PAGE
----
Joining Mark on the Donegal senior football panel in 2013 is his younger brother, Ryan.
“Fair play to him. He’s worked really hard on his game and he played well for the Minors (Donegal) and Kilcar senior team last year so he’s deserved his chance. Since he’s got the call up I’ve never seen a man who’s buzzing as much. He’s worked really hard but, more importantly, he’ll be a wee bit of company for me going up and down to training,” he said.
Ryan is also a student at Sligo IT and the pair will commute to training twice a week.
“Last year I must admit I didn’t look forward to leaving lectures in Sligo at 5pm to face into a long drive back home but we can share the run this year. If he’s good enough and shows well at training I’ve no doubt Jim will give him his chance,” he said.
While Ryan and Mark are members of the 2013 Donegal senior squad, their two first cousins Eoin McHugh and Pauric Carr, have also worn the green and gold jersey this year as both were handed senior debuts during the McKenna Cup campaign.
“We’re all from a small parish and I don’t know how they keep doing it. Last year in Cavan (first round of the Ulster Championship) there were six Kilcar players involved – Ryan (McHugh), Eoin (McHugh), Stephen (McBrearty) and Aidan (McGinley) with the minors and me and Patrick (McBrearty) with the seniors. It’s a credit to all the work being done by the managers and coaches in Kilcar,” he said.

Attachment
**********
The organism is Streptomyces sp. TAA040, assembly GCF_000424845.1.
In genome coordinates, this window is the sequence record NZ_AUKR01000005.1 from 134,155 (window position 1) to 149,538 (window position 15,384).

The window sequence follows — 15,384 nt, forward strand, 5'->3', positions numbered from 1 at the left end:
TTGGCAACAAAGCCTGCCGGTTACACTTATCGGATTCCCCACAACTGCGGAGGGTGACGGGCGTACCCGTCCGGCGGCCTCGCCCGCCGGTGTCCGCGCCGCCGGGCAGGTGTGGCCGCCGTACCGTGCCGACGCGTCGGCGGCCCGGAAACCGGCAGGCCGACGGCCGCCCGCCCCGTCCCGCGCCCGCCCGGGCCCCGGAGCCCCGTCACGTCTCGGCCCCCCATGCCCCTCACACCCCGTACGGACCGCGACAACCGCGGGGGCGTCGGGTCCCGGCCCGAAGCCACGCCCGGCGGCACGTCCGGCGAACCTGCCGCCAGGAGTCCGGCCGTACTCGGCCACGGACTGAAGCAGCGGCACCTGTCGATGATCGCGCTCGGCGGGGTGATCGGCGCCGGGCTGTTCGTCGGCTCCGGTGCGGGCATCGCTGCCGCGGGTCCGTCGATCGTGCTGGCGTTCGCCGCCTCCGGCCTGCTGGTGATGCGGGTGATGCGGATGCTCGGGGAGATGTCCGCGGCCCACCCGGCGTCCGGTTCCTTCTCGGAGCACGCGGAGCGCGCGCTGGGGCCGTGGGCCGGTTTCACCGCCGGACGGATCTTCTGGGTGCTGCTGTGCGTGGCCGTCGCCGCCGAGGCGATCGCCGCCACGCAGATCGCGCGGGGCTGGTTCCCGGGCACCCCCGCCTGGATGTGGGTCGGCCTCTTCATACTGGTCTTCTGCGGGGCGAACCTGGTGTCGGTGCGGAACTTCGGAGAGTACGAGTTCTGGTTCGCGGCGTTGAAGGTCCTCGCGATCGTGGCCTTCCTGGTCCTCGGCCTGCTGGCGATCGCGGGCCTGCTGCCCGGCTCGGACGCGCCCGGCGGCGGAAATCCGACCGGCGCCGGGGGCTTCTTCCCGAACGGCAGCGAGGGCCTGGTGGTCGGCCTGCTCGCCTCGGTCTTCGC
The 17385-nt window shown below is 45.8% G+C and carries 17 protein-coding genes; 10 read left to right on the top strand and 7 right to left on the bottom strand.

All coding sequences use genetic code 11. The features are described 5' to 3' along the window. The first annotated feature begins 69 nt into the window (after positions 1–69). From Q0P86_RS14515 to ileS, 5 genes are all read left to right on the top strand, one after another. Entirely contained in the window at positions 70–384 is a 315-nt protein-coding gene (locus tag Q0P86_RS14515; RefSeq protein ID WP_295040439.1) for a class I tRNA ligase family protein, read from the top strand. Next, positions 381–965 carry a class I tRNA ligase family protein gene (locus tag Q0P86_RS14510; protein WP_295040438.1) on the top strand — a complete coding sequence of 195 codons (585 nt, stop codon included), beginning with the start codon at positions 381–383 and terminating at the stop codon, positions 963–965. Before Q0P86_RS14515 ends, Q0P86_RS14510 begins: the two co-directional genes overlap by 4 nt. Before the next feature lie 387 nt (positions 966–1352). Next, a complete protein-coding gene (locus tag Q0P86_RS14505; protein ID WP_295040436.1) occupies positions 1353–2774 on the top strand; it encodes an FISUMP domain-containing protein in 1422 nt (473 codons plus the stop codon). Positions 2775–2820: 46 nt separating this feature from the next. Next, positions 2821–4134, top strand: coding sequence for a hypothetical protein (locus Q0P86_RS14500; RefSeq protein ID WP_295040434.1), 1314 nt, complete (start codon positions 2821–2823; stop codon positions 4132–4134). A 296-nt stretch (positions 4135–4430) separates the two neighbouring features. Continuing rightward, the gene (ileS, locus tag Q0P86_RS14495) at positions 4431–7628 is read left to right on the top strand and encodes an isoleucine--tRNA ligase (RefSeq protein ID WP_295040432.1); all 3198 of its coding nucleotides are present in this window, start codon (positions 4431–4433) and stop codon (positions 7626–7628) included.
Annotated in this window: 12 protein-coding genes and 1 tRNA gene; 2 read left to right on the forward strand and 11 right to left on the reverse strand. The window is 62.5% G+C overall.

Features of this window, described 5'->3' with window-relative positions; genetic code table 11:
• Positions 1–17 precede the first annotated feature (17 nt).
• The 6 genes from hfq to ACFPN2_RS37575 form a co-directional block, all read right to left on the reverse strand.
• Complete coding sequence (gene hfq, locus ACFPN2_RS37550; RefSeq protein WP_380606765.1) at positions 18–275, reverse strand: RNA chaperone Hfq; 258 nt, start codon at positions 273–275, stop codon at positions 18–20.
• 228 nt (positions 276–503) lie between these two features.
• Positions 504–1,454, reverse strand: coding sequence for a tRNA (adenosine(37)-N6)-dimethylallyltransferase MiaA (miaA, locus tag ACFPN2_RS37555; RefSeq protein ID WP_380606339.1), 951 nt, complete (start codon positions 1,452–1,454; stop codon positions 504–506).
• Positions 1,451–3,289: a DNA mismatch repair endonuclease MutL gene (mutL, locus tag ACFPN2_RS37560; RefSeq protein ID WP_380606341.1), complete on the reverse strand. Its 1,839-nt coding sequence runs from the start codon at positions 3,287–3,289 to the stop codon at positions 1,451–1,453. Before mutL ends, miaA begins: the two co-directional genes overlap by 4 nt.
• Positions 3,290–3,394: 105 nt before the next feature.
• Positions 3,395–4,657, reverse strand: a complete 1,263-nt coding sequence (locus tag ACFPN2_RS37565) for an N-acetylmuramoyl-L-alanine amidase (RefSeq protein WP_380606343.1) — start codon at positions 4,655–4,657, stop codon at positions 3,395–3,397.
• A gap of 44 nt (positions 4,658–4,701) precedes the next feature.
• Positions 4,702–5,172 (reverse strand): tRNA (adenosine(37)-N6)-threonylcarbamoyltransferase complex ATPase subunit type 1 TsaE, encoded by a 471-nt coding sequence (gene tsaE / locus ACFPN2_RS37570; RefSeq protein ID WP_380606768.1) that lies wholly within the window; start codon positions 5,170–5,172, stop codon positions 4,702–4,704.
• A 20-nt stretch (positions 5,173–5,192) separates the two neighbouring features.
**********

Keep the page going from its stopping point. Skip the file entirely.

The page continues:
The McHugh brothers are expected to line up alongside one another next week in the Sligo IT colours as they open their Sigerson Cup campaign.
“I finished the exams on Tuesday thank God. The boys have been training for the Sigerson Cup but I haven’t had as much time to train with exams and injury but I would be confident enough we’ll do well in the competition if we have all our players back from injury,” he said.
Will he find time for a holiday between the Sigerson and NFL competitions and the start of the 2013 Championship?
“I could always have deferred the six exams I had back to August and gone with the boys but then they would have been smack bang in the middle of the club season and, hopefully, the County season. Also, I would have put too much pressure on myself so I decided to give the trip to Dubai a miss and concentrate on my studies.
“With all the stuff I’ve missed I’m hoping to spend the next few weeks working on regaining my fitness. The focus now is to get back training and on getting as sharp as I can,” he said.
What are his hopes and aspirations for 2103?
“To win the Sigerson, retain the Ulster and All Ireland and win the County title with Kilcar,” he said.
“Absolutely. I hate losing and I’m not going to change now,” he said.
It is the fear of losing which is a motivating force for McHugh and all who pull on the Donegal jersey these days. I wonder how many of those goals will have been achieved when we sit down for coffee this time next year?